One gene (STK11) has been unequivocally demonstrated to cause PJS. Although earlier estimates using direct DNA sequencing showed a 50% mutation detection rate in STK11, studies adding techniques to detect large deletions have found mutations in up to 94% of individuals meeting clinical criteria for PJS.[40,41,42] Given the results of these studies, it is unlikely that other major genes cause PJS.
(Refer to the Peutz-Jeghers syndrome (PJS) section in the Rare Colon Cancer Syndromes section of this summary for more information.)
Juvenile Polyposis Gene(s)
Juvenile polyposis is defined by the presence of a specific type of hamartomatous polyp called a juvenile polyp, usually in the setting of a family history. The diagnosis of a juvenile polyp is based on its histologic appearance rather than age of onset, and the familial form is caused by mutations in the BMPR1A gene in 20% of cases and by mutations in the SMAD4 gene in another 20%.[43,44]
SMAD4 encodes a protein that is a mediator of the transforming growth factor (TGF)-beta signaling pathway, which mediates growth inhibitory signals from the cell surface to the nucleus. Germline mutations in SMAD4 predispose individuals to forming juvenile polyps and cancer, and germline mutations have been found in 6 of 11 exons. Most mutations are unique, but several recurrent mutations have been identified in multiple independent families.
BMPR1A is a serine-threonine kinase type I receptor of the TGF-beta superfamily that, when activated, leads to phosphorylation of SMAD4. The BMPR1A gene was first identified by linkage analysis in families with juvenile polyposis who did not have identifiable mutations in SMAD4. Mutations in BMPR1A include nonsense, frameshift, missense, and splice-site mutations. Large genomic deletions detected by MLPA have been reported in both BMPR1A and SMAD4 in patients with juvenile polyposis syndrome.[47,48] It was reported that two individuals with mutations in both PTEN and BMPR1A also had phenotypic features of juvenile polyposis syndrome (JPS) and Cowden syndrome (see below). Rare JPS families have demonstrated mutations in the ENG and PTEN genes but these have not been confirmed in other studies.[49,50]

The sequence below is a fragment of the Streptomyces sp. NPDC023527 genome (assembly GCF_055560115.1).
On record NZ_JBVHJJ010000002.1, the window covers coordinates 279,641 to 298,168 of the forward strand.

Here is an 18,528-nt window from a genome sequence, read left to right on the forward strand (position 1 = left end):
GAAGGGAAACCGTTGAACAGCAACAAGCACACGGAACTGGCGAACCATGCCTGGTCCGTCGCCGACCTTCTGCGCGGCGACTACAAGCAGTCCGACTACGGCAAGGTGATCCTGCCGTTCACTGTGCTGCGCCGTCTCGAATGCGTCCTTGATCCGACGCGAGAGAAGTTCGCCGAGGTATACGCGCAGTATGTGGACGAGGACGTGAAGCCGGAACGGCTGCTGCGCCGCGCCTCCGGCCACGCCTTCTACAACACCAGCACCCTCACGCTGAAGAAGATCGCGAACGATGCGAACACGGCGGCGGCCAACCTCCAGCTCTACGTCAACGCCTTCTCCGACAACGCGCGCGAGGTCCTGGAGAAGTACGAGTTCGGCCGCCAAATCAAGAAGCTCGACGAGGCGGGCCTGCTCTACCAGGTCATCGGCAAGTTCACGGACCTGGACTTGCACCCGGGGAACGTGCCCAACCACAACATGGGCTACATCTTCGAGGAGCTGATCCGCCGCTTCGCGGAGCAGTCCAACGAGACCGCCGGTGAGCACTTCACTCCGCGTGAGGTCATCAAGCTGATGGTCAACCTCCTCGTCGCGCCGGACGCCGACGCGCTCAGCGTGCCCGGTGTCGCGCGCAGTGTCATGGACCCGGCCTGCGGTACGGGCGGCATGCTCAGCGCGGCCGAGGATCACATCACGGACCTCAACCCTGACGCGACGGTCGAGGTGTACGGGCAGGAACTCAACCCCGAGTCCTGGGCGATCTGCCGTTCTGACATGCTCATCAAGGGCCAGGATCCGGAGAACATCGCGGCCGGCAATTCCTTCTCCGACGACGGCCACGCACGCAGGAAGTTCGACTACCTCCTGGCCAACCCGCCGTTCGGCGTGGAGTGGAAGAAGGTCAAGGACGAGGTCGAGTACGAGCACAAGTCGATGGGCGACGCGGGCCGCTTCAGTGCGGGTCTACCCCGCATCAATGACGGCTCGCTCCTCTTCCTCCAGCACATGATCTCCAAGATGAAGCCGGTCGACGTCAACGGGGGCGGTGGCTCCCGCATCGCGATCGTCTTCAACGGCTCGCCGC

Cowden Syndrome/Bannayan-Riley-Ruvalcaba Syndrome Gene(s)
Cowden syndrome and Bannayan-Riley-Ruvalcaba syndrome (BRRS) are part of a spectrum of conditions known collectively as PTEN hamartoma tumor syndromes. Approximately 85% of patients diagnosed with Cowden syndrome and approximately 60% of patients with BRRS have an identifiable mutation of PTEN.
PTEN functions as a dual-specificity phosphatase that removes phosphate groups from tyrosine and serine and threonine. Mutations of PTEN are diverse, including nonsense, missense, frameshift, and splice-variant mutations. Approximately 40% of mutations are found in exon 5, which represents the phosphate core motif, and several recurrent mutations have been observed. Individuals with mutations in the 5' end or within the phosphatase core of PTEN tend to have more organ systems involved.